It’s been a late garden year for us. Most of our market crops were “second plantings,” i.e. first plantings for us but intended to finish a few weeks after everyone else’s first plantings. A number of small growers, particularly the Mennonites, seem not to like doing second plantings. Perhaps it’s that they’re tired of the crops after the intensive first plantings they do. Or perhaps it’s that they don’t want cash crop harvests extending into the early fall, when they have other things they need to be doing. For whatever reason, there is often a shortage of crops like tomatoes in September, even though demand hasn’t flagged a bit.
So some of the lateness was intentional. But some of it was due to inexperience. We thought that to harvest three weeks later, you planted three weeks later, but this fails to take into account the ever-shortening days of summer and early fall, meaning the time to maturity gets ever longer; to harvest three weeks later, we probably need to plant two weeks later. And then there was this year’s unusually dry weather, which made everyone’s crops behave strangely.
Around the second half of August things began to ripen, and from then until now Mondays and Thursdays have been mostly devoted to picking, processing, and packaging produce for sale—tomatoes, cherry tomatoes, garlic, and numerous varieties of squash. What struck me, though, was that while we were occupied with reaping the fruit of this year’s harvest, it wasn’t where our thoughts were. Instead, as the crops come out of the garden we spend most of our time discussing how we plan on doing things next year.
I’ve noticed the same thing when I see Jerome on the days when I’m taking the produce delivery to Lexington. Although there’s some talk about how well this year’s crops did, even that is mostly focused on what went wrong, what could have been done better, what needs to be done next year. In a very real sense, there’s not much to be said about the harvest beyond expressing our gratitude for God’s faithfulness; our creative role in the harvest was finished long ago, and even our nurture (watering, weeding) has diminished in importance over the summer. The diversity and nature and quality of what is coming out of the field hinges on decisions and actions taken—well, last year. And even now, in the heat of late summer, we are taking the first steps towards next year’s harvest.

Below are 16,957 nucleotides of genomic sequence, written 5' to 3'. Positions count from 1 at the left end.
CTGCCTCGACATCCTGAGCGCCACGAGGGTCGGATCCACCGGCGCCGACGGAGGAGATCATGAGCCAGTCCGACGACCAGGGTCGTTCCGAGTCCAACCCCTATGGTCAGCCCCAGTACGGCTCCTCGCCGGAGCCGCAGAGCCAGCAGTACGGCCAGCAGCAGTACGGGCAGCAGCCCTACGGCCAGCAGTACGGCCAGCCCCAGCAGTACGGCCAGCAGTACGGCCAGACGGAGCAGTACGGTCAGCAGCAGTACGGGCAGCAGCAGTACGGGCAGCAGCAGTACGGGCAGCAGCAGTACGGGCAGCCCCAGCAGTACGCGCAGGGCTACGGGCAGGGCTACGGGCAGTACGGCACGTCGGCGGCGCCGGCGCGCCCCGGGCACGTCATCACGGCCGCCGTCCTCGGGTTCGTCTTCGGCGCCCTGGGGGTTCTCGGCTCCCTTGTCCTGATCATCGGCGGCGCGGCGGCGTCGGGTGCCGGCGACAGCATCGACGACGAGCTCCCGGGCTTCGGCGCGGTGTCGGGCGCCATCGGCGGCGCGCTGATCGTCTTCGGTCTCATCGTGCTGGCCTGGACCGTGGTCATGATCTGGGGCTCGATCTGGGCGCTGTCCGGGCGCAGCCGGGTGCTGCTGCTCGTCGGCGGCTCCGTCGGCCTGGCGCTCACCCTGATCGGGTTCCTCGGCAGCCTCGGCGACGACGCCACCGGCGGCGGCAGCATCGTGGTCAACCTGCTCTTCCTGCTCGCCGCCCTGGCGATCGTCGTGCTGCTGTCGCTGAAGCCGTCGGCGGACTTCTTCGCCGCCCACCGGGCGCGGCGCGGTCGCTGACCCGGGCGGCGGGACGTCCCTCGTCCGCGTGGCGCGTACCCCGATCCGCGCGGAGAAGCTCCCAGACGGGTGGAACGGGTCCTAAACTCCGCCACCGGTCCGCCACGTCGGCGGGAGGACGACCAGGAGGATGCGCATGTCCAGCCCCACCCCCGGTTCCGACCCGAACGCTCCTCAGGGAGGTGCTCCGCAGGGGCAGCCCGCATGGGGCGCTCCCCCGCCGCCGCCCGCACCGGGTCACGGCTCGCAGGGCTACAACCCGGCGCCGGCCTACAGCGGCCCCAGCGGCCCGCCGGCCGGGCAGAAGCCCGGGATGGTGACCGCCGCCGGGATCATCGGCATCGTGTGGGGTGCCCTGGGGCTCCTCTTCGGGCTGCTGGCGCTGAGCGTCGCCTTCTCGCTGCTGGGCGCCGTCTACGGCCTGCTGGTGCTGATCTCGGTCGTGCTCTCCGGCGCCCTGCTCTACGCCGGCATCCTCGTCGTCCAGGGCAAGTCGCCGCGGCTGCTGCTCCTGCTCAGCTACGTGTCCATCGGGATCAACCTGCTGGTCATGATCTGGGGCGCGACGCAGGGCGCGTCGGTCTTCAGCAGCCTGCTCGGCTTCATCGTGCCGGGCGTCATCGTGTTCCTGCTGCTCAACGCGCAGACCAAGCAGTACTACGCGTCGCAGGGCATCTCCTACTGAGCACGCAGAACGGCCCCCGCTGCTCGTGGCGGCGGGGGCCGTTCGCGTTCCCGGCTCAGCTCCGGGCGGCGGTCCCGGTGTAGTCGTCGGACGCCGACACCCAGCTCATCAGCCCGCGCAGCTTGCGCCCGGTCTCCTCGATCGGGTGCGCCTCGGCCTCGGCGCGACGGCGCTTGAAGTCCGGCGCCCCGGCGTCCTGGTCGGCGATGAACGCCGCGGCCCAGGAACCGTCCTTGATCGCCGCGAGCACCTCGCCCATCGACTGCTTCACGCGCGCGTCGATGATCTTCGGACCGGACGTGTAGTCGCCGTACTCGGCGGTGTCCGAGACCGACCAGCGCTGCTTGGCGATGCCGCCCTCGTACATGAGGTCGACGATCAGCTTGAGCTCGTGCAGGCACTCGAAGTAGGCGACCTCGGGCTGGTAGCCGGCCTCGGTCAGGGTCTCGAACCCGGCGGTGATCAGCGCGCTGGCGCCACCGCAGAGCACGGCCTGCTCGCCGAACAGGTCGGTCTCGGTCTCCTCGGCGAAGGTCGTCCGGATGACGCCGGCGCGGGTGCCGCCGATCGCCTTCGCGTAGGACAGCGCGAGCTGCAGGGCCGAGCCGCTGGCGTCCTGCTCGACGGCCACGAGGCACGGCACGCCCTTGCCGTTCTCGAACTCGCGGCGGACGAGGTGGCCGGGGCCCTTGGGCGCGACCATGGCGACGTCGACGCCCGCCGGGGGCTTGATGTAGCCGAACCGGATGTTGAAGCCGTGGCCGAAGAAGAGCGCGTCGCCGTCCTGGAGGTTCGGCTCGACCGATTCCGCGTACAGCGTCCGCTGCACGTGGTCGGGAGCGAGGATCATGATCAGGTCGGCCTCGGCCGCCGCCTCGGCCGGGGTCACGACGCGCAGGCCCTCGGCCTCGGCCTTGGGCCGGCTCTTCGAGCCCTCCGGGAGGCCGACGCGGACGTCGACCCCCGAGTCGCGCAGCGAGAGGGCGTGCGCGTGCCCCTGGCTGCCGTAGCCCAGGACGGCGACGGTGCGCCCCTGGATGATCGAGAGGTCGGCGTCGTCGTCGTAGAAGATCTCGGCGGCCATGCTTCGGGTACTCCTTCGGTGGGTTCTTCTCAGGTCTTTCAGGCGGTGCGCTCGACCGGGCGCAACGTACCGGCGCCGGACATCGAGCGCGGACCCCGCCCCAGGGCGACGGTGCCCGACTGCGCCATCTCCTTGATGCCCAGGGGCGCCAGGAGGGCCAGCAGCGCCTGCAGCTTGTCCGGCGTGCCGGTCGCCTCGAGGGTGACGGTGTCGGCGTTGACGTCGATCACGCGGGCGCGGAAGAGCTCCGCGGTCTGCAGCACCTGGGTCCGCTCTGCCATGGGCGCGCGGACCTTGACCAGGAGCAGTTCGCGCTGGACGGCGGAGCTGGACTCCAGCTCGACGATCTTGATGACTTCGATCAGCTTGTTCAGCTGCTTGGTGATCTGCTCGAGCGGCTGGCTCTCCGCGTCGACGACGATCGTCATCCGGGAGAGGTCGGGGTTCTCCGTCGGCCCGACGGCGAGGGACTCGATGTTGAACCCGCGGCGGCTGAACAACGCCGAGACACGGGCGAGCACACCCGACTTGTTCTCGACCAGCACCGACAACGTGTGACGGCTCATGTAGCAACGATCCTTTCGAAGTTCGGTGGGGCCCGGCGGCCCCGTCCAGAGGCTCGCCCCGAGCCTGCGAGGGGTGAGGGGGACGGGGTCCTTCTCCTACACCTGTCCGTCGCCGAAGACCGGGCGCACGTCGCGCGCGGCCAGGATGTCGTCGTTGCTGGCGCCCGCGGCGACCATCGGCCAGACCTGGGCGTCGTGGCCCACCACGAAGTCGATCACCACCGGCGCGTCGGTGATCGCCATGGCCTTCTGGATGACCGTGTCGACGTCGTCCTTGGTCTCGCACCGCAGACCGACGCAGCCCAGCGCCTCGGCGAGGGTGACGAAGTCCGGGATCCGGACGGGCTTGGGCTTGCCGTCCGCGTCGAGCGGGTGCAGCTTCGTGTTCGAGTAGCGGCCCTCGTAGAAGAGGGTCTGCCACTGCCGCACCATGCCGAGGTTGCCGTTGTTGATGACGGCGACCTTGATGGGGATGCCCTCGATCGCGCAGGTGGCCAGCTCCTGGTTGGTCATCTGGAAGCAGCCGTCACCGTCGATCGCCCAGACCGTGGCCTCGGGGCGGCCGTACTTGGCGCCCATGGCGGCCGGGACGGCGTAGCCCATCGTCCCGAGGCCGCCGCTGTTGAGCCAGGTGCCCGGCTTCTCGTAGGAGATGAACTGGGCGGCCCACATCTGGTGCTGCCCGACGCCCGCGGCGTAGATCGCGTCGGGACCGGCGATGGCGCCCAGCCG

There’s something comforting about farming’s significant temporal disconnect between actions and results, especially in these uncertain times. Although there can be small emergencies that need a rapid and intense response (such as Almanzo Wilder and family working through the night to save the corn crop from a freak June frost by pouring water on every plant), mostly the maintenance work is predictable and must be done steadily, e.g. if you leave off the weeding, soon enough the weeds will be out of control. Mostly there is no temptation to respond to trouble with “Do something!” because any something that might favorably affect the outcome would need to have been done long ago.
Although farmers live by this disconnect, it is not because only farming has this quality. All life has this quality, but I think only farmers understand that. Most of my corporate life was lived in crisis mode, every day spending long hours trying to somehow ameliorate the effects of mistakes or bad decisions made long ago. Similarly, today’s financial crisis is the result of mistakes and decisions and trends that have accumulated over the years, but rather than adopt a farmer’s resignation to paying for past mistakes and enduring a crop failure, we think that surely there is some technical fix, some radical step yet untaken, which will reverse our circumstances and transform failure into success.
Better to embrace the farmer’s outlook, I think. It teaches faithfulness, as well as contentment. Each year we are diligent in our learning and prudent in our planning, knowing that the results are yet far off. And each year we are satisfied with the harvest, knowing that it is the result of the best that we knew to do last year, that most of the factors that led to success or failure were in God’s hands rather than ours, and that each year presents another opportunity to do a better job preparing the next harvest.